Jesus’ first and last words in John’s Gospel are questions.
- “What do you want?” he asks two disciples who are following him right after his baptism.
- “Do you love me?” he asks Peter three times after his resurrection.
These questions aren’t rhetorical for Jesus. Nor are they leading questions, or passive-aggressive, or shaming.
They are sincere questions meant to help the listener own and name their desire.
What do you want?
What do you want? is the core question for every disciple of Jesus.
But desire makes us nervous. We are anxious that we won’t get what we want or perhaps we shouldn’t want what we want, and so we have two dominant strategies in the church for dealing with desire:
- Kill it, or
- Fulfill it.
Killing desire: the “religious” option
Some Christian traditions are scared to death of desire, because desire leads us into sin (the devil is prowling around looking to hook our desires, James says).
And so these Christian traditions seek to kill desire. Killing desire includes numbing, ignoring, medicating, or denying our desire. Here are some of the ways this shows up in the church:
The Selfless Servant
The Selfless Servant appears to have a “servant’s heart.” They are the first to volunteer to help others, often sacrificing much of their time and energy to give to people when they ask.
But this can be a way that we avoid naming and owning what we really want. Many people who appear selfless have been taught that wanting anything for themselves is selfish and wrong.
Over time, this strategy to kill desire by focusing on what other people want breeds resentment. Selfless Servants can live cut off from their hearts, distanced from their deepest desires in the name of “serving others.”
We are called as Christians to serve others, of course, but not at the expense of our own hearts. Serving others in love should bring us more fully into awareness of our desires, not distance us from them.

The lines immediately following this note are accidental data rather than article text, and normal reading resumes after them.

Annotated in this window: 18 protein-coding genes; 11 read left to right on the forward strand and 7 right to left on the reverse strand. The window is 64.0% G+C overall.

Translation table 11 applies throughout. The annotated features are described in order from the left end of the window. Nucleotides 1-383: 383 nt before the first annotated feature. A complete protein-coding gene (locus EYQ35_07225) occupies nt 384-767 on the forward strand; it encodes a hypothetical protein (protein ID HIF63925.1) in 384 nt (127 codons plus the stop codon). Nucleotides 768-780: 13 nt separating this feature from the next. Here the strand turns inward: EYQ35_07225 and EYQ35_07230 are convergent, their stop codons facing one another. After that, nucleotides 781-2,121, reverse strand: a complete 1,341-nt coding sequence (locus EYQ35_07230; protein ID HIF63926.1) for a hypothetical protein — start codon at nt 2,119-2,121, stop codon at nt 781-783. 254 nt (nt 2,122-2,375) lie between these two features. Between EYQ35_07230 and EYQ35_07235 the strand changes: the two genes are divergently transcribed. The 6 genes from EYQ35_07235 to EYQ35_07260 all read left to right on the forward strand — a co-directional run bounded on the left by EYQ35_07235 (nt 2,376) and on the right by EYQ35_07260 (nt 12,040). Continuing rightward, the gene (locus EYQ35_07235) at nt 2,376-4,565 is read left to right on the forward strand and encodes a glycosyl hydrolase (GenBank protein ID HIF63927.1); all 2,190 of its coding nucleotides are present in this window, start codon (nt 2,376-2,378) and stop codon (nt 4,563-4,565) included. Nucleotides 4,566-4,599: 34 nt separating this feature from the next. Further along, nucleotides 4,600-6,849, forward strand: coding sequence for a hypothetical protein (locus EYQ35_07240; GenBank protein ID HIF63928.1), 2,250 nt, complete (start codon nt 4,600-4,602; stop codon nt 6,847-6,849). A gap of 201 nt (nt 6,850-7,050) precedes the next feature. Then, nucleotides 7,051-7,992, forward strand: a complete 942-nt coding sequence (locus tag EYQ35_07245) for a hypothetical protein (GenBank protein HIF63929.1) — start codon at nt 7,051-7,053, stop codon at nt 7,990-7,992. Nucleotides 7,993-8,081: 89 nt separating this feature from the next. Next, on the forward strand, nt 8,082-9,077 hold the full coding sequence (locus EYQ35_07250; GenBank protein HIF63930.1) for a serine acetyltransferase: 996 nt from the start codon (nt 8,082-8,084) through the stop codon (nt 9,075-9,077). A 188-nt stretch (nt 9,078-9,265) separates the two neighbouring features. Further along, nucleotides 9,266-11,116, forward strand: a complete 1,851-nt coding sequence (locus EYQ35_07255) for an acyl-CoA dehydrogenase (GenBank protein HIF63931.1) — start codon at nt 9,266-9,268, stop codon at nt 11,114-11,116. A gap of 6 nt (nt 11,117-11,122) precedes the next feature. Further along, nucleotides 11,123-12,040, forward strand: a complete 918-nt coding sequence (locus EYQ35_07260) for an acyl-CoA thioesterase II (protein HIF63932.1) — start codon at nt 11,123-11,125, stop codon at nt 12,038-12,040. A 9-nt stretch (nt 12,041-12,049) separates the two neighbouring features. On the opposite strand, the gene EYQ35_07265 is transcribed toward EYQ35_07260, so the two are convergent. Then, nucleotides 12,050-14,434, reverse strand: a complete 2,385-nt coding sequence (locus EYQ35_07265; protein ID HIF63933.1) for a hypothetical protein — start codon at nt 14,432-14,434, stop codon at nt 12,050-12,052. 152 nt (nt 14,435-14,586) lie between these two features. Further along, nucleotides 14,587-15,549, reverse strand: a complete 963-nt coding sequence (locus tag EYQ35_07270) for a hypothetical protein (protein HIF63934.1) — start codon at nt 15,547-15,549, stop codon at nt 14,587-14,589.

The Stoic Saint
The Stoic Saint seems unflappable. Nothing fazes or shakes them. This person traffics in rational, discursive thought. Cool, calm, collected.
Emotional stability can be virtuous, of course. Self-control is a fruit of the Spirit. But the Stoic Saint can also be a consequence of living cut off from our heart and desire: we don’t really feel anything.
Neurologically, the Stoic Saint lives primarily out of their left brain (the logic, analytical region) without much integration with the right side (the creative, emotive region). In effect, the Stoic Saint also lives cut off from their heart, disintegrated, “stuck in their heads,” unaware and unconcerned with what they desire.
Both the Selfless Servant and the Stoic Saint are celebrated in many Christian circles as the paragons of faith. And we want to say “yes” to the servanthood and self-control of each, but we also need to say that these are Christian identities that can keep us from living an abundant, integrated Christian life.
Fulfilling desire: the “American” option
If the religious option says that desire is evil and we must learn to deny and mistrust our desires in order to please God, the American option treats personal desire as sacred.
“Salvation” consists of overcoming whatever would inhibit or thwart your desire. In the American option, what we want is the truest thing about us, and we trust it implicitly. We take our cues, not from external sources of authority, or tradition, or wisdom, or virtue, but only from our internal desires.